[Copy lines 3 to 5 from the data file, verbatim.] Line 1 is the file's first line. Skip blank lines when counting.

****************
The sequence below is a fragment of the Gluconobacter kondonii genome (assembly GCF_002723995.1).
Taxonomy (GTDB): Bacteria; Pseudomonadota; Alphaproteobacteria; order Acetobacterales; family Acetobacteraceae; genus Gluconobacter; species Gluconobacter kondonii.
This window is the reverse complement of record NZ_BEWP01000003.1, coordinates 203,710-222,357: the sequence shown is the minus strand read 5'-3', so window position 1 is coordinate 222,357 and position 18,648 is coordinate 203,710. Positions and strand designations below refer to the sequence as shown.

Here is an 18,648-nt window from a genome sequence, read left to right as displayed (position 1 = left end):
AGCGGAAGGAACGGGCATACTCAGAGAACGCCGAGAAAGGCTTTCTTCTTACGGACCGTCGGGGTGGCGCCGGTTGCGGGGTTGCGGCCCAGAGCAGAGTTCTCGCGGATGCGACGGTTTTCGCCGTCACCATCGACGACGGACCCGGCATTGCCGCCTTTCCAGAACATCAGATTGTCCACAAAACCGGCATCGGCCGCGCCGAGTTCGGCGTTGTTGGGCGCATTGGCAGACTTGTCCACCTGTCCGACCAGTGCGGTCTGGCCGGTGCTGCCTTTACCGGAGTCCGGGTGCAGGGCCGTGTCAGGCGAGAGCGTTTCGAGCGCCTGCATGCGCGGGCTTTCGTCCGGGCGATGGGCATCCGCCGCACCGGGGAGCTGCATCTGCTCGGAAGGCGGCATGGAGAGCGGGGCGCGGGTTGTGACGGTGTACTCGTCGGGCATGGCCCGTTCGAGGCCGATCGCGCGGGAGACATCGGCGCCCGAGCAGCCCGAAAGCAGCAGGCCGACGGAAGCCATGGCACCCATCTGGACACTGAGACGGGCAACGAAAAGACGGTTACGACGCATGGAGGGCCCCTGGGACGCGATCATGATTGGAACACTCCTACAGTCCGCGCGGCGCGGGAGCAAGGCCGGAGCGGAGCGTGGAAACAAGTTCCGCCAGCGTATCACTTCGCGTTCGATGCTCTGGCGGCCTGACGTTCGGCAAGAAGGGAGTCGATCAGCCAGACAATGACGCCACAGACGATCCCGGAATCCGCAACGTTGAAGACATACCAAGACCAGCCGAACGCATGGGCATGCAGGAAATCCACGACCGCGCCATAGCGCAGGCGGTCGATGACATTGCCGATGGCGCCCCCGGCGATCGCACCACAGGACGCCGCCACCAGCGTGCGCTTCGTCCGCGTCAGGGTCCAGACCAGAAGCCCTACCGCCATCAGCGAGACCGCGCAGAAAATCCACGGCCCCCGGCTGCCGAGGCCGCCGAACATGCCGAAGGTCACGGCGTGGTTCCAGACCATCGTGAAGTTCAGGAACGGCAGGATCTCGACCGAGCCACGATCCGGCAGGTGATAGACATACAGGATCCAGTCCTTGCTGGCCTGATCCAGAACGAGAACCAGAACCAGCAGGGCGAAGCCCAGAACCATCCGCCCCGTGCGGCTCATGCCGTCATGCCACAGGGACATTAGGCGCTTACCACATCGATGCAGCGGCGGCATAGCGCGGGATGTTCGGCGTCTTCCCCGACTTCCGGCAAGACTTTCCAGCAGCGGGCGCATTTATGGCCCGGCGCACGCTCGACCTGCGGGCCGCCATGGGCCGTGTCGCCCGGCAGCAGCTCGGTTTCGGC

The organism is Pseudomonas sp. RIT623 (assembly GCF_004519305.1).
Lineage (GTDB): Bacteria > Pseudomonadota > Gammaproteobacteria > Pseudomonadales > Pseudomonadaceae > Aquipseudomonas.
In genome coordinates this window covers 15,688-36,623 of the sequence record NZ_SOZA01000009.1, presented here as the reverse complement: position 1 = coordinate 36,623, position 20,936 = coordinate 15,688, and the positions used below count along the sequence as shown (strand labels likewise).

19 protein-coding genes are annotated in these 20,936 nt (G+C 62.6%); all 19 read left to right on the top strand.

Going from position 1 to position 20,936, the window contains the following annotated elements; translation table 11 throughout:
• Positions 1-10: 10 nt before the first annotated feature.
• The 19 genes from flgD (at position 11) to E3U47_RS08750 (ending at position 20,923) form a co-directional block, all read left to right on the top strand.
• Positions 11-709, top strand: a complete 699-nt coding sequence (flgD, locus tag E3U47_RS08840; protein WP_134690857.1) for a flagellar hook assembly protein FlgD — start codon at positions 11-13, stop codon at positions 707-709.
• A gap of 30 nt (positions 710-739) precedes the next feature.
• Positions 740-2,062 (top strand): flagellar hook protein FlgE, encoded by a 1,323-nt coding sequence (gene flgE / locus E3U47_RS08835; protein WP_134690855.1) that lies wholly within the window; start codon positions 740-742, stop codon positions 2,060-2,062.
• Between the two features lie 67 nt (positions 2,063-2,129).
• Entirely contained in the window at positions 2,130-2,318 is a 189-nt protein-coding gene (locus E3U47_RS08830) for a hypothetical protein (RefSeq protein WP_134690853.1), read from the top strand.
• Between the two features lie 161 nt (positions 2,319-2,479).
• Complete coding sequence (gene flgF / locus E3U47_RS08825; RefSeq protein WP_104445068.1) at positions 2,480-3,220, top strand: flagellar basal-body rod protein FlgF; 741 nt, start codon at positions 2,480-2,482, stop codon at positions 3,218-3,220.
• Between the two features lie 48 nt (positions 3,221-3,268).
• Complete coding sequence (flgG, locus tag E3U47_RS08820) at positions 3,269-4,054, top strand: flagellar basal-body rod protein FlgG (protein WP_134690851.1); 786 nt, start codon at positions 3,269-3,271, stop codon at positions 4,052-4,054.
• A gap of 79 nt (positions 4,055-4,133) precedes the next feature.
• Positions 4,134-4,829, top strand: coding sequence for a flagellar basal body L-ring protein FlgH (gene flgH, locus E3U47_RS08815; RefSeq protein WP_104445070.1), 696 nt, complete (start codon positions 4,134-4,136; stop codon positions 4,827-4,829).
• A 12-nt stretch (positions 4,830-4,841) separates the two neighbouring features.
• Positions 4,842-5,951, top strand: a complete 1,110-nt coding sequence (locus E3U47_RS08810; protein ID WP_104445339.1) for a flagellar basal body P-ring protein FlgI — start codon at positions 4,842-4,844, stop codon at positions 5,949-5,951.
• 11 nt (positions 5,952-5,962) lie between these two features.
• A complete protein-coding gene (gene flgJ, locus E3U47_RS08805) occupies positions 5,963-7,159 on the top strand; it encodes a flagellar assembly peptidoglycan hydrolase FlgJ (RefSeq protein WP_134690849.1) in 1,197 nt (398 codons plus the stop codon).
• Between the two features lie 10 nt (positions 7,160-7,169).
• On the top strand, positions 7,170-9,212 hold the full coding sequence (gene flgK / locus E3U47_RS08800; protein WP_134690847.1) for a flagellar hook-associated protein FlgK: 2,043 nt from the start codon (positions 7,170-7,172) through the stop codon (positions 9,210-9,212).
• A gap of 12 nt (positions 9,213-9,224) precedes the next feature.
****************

This window is the reverse complement of record NZ_BEWP01000003.1, coordinates 203,710-222,357: the sequence shown is the minus strand read 5'-3', so window position 1 is coordinate 222,357 and position 18,648 is coordinate 203,710. Positions and strand designations below refer to the sequence as shown.

Here is an 18,648-nt window from a genome sequence, read left to right as displayed (position 1 = left end):
AGCGGAAGGAACGGGCATACTCAGAGAACGCCGAGAAAGGCTTTCTTCTTACGGACCGTCGGGGTGGCGCCGGTTGCGGGGTTGCGGCCCAGAGCAGAGTTCTCGCGGATGCGACGGTTTTCGCCGTCACCATCGACGACGGACCCGGCATTGCCGCCTTTCCAGAACATCAGATTGTCCACAAAACCGGCATCGGCCGCGCCGAGTTCGGCGTTGTTGGGCGCATTGGCAGACTTGTCCACCTGTCCGACCAGTGCGGTCTGGCCGGTGCTGCCTTTACCGGAGTCCGGGTGCAGGGCCGTGTCAGGCGAGAGCGTTTCGAGCGCCTGCATGCGCGGGCTTTCGTCCGGGCGATGGGCATCCGCCGCACCGGGGAGCTGCATCTGCTCGGAAGGCGGCATGGAGAGCGGGGCGCGGGTTGTGACGGTGTACTCGTCGGGCATGGCCCGTTCGAGGCCGATCGCGCGGGAGACATCGGCGCCCGAGCAGCCCGAAAGCAGCAGGCCGACGGAAGCCATGGCACCCATCTGGACACTGAGACGGGCAACGAAAAGACGGTTACGACGCATGGAGGGCCCCTGGGACGCGATCATGATTGGAACACTCCTACAGTCCGCGCGGCGCGGGAGCAAGGCCGGAGCGGAGCGTGGAAACAAGTTCCGCCAGCGTATCACTTCGCGTTCGATGCTCTGGCGGCCTGACGTTCGGCAAGAAGGGAGTCGATCAGCCAGACAATGACGCCACAGACGATCCCGGAATCCGCAACGTTGAAGACATACCAAGACCAGCCGAACGCATGGGCATGCAGGAAATCCACGACCGCGCCATAGCGCAGGCGGTCGATGACATTGCCGATGGCGCCCCCGGCGATCGCACCACAGGACGCCGCCACCAGCGTGCGCTTCGTCCGCGTCAGGGTCCAGACCAGAAGCCCTACCGCCATCAGCGAGACCGCGCAGAAAATCCACGGCCCCCGGCTGCCGAGGCCGCCGAACATGCCGAAGGTCACGGCGTGGTTCCAGACCATCGTGAAGTTCAGGAACGGCAGGATCTCGACCGAGCCACGATCCGGCAGGTGATAGACATACAGGATCCAGTCCTTGCTGGCCTGATCCAGAACGAGAACCAGAACCAGCAGGGCGAAGCCCAGAACCATCCGCCCCGTGCGGCTCATGCCGTCATGCCACAGGGACATTAGGCGCTTACCACATCGATGCAGCGGCGGCATAGCGCGGGATGTTCGGCGTCTTCCCCGACTTCCGGCAAGACTTTCCAGCAGCGGGCGCATTTATGGCCCGGCGCACGCTCGACCTGCGGGCCGCCATGGGCCGTGTCGCCCGGCAGCAGCTCGGTTTCGGC